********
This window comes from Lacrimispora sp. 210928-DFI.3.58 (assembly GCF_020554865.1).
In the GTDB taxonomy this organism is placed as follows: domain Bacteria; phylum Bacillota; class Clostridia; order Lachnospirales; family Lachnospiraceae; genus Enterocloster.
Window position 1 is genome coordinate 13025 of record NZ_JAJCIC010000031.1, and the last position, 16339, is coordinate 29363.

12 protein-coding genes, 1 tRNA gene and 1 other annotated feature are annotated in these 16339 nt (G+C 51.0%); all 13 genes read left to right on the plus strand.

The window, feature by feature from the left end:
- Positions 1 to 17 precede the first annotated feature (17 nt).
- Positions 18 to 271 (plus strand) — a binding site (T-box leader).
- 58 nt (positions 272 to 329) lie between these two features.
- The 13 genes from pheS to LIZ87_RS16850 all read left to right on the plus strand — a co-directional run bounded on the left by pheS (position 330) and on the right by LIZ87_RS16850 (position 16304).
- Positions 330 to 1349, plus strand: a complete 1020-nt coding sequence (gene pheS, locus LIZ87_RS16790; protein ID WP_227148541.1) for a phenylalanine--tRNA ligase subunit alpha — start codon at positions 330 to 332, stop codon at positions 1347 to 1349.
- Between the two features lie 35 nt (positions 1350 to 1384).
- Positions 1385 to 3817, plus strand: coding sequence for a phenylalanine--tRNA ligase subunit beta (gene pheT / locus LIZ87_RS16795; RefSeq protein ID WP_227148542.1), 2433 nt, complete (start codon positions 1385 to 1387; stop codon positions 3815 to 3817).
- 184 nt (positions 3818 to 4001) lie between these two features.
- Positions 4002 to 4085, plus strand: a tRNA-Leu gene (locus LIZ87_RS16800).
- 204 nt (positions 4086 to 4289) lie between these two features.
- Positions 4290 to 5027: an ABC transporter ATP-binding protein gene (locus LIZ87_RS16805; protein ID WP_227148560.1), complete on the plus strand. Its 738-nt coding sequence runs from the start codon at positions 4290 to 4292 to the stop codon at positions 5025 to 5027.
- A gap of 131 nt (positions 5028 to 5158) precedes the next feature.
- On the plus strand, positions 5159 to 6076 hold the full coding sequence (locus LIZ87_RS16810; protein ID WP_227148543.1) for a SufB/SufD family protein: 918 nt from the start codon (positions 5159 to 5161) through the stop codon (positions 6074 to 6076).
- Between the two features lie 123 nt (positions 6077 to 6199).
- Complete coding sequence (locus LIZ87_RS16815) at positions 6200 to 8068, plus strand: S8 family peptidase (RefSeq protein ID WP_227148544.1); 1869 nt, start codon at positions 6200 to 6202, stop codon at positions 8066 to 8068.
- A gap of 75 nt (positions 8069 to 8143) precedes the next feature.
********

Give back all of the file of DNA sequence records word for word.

This window comes from Lacrimispora sp. 210928-DFI.3.58 (assembly GCF_020554865.1).
In the GTDB taxonomy this organism is placed as follows: domain Bacteria; phylum Bacillota; class Clostridia; order Lachnospirales; family Lachnospiraceae; genus Enterocloster.
Window position 1 is genome coordinate 13025 of record NZ_JAJCIC010000031.1, and the last position, 16339, is coordinate 29363.

12 protein-coding genes, 1 tRNA gene and 1 other annotated feature are annotated in these 16339 nt (G+C 51.0%); all 13 genes read left to right on the plus strand.

The window, feature by feature from the left end:
- Positions 1 to 17 precede the first annotated feature (17 nt).
- Positions 18 to 271 (plus strand) — a binding site (T-box leader).
- 58 nt (positions 272 to 329) lie between these two features.
- The 13 genes from pheS to LIZ87_RS16850 all read left to right on the plus strand — a co-directional run bounded on the left by pheS (position 330) and on the right by LIZ87_RS16850 (position 16304).
- Positions 330 to 1349, plus strand: a complete 1020-nt coding sequence (gene pheS, locus LIZ87_RS16790; protein ID WP_227148541.1) for a phenylalanine--tRNA ligase subunit alpha — start codon at positions 330 to 332, stop codon at positions 1347 to 1349.
- Between the two features lie 35 nt (positions 1350 to 1384).
- Positions 1385 to 3817, plus strand: coding sequence for a phenylalanine--tRNA ligase subunit beta (gene pheT / locus LIZ87_RS16795; RefSeq protein ID WP_227148542.1), 2433 nt, complete (start codon positions 1385 to 1387; stop codon positions 3815 to 3817).
- 184 nt (positions 3818 to 4001) lie between these two features.
- Positions 4002 to 4085, plus strand: a tRNA-Leu gene (locus LIZ87_RS16800).
- 204 nt (positions 4086 to 4289) lie between these two features.
- Positions 4290 to 5027: an ABC transporter ATP-binding protein gene (locus LIZ87_RS16805; protein ID WP_227148560.1), complete on the plus strand. Its 738-nt coding sequence runs from the start codon at positions 4290 to 4292 to the stop codon at positions 5025 to 5027.
- A gap of 131 nt (positions 5028 to 5158) precedes the next feature.
- On the plus strand, positions 5159 to 6076 hold the full coding sequence (locus LIZ87_RS16810; protein ID WP_227148543.1) for a SufB/SufD family protein: 918 nt from the start codon (positions 5159 to 5161) through the stop codon (positions 6074 to 6076).
- Between the two features lie 123 nt (positions 6077 to 6199).
- Complete coding sequence (locus LIZ87_RS16815) at positions 6200 to 8068, plus strand: S8 family peptidase (RefSeq protein ID WP_227148544.1); 1869 nt, start codon at positions 6200 to 6202, stop codon at positions 8066 to 8068.
- A gap of 75 nt (positions 8069 to 8143) precedes the next feature.